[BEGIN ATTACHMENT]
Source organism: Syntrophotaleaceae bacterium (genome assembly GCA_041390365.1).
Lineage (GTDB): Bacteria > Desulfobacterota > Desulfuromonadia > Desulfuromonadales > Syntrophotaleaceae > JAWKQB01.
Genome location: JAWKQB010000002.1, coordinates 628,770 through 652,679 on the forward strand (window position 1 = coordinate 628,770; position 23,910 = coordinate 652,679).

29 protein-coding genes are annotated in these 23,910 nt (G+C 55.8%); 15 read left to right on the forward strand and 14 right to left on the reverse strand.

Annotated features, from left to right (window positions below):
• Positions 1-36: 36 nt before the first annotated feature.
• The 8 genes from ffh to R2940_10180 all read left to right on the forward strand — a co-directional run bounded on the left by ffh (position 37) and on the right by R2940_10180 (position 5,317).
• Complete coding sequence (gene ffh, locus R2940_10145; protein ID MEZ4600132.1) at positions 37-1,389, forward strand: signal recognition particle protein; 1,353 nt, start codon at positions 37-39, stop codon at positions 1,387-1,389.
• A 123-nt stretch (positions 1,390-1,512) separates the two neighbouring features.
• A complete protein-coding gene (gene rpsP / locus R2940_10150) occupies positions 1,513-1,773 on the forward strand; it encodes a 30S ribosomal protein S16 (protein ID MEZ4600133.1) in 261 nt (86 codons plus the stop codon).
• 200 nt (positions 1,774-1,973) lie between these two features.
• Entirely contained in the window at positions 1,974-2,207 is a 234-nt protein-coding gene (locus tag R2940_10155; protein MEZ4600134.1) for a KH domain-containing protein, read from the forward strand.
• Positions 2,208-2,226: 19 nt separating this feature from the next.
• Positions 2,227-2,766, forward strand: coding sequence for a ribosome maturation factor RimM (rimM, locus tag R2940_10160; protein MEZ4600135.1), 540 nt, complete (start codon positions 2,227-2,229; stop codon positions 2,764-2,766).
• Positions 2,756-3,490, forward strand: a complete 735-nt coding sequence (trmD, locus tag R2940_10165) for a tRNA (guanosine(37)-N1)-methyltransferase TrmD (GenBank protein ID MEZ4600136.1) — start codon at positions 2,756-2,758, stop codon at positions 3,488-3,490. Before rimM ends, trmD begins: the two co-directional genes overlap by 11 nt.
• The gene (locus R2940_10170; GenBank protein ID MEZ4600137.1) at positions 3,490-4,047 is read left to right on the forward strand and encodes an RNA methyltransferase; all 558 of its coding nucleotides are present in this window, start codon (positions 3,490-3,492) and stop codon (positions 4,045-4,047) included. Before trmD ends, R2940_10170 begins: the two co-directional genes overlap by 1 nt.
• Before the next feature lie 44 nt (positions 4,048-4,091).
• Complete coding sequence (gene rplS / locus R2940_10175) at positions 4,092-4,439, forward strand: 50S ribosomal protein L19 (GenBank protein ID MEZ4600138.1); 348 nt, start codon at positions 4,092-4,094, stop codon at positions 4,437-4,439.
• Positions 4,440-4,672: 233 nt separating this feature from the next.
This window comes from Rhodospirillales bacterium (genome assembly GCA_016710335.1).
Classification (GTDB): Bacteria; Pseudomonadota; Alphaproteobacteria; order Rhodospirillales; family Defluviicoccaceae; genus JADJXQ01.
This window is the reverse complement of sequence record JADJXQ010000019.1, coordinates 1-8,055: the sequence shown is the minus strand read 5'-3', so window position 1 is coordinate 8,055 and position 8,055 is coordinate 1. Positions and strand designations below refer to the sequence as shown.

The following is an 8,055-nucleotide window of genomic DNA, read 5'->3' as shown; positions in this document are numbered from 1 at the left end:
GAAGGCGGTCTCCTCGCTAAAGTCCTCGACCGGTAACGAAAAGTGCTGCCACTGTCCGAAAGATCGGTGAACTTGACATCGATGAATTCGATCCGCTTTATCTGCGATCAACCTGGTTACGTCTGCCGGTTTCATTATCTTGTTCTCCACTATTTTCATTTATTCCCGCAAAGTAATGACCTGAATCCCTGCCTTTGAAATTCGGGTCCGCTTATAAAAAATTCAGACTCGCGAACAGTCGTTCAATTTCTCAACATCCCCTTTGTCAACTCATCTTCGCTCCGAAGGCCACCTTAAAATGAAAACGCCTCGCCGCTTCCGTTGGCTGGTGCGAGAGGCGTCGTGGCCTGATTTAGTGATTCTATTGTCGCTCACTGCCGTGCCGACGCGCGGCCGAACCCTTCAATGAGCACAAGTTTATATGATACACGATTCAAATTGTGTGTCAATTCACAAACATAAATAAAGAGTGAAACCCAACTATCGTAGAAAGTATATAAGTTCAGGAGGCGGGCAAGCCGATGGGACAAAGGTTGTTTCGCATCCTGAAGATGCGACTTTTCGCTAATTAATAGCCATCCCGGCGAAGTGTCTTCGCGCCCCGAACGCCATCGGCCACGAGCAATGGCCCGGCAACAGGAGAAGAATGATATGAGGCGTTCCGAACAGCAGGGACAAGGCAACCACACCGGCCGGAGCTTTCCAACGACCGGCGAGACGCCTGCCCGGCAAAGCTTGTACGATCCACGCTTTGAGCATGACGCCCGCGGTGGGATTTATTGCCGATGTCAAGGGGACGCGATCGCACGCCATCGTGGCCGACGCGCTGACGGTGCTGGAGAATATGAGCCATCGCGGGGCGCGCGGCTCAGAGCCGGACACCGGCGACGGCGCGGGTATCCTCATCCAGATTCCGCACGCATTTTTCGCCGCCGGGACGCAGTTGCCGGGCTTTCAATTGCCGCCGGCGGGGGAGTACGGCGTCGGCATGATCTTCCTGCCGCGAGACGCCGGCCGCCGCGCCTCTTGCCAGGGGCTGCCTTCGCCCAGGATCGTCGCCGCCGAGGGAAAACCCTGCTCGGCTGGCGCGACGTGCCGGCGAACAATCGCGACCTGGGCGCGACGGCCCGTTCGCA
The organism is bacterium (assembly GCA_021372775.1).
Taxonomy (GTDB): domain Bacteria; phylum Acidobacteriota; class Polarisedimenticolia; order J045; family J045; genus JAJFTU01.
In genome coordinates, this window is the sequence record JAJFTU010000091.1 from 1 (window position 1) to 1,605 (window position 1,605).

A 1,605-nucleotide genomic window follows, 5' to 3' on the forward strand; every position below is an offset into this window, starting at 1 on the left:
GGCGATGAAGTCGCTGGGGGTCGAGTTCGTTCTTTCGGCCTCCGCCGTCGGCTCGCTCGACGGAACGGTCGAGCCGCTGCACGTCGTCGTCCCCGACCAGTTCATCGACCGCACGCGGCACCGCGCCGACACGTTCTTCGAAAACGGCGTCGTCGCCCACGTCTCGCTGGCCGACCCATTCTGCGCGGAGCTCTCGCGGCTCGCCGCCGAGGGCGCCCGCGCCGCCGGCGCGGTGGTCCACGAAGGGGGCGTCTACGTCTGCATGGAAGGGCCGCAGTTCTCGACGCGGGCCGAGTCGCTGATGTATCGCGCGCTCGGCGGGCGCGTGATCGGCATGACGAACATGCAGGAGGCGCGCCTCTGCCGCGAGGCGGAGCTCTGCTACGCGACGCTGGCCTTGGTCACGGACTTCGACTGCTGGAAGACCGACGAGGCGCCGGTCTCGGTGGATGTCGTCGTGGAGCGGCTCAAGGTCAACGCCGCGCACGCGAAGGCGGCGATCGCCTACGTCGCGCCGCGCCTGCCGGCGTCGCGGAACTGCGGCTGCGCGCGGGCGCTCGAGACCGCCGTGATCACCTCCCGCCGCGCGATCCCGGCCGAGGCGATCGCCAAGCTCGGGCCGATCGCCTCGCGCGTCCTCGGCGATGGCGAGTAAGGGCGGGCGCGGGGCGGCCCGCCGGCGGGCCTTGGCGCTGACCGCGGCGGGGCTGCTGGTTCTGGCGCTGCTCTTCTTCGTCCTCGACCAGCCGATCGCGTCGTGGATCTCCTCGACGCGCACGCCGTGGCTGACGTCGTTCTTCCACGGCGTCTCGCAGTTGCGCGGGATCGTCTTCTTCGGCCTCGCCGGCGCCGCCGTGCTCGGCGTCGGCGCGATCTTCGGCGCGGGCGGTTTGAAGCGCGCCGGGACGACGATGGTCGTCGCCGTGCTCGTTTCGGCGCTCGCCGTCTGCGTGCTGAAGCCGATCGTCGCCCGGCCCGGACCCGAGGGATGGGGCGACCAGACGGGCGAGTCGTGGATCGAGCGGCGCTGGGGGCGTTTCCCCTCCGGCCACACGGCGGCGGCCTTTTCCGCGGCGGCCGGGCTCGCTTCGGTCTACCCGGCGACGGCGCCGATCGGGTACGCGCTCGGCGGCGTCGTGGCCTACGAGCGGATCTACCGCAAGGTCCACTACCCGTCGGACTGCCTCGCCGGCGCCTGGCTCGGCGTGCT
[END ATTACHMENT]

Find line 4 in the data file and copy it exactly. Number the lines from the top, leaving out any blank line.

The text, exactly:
29 protein-coding genes are annotated in these 23,910 nt (G+C 55.8%); 15 read left to right on the forward strand and 14 right to left on the reverse strand.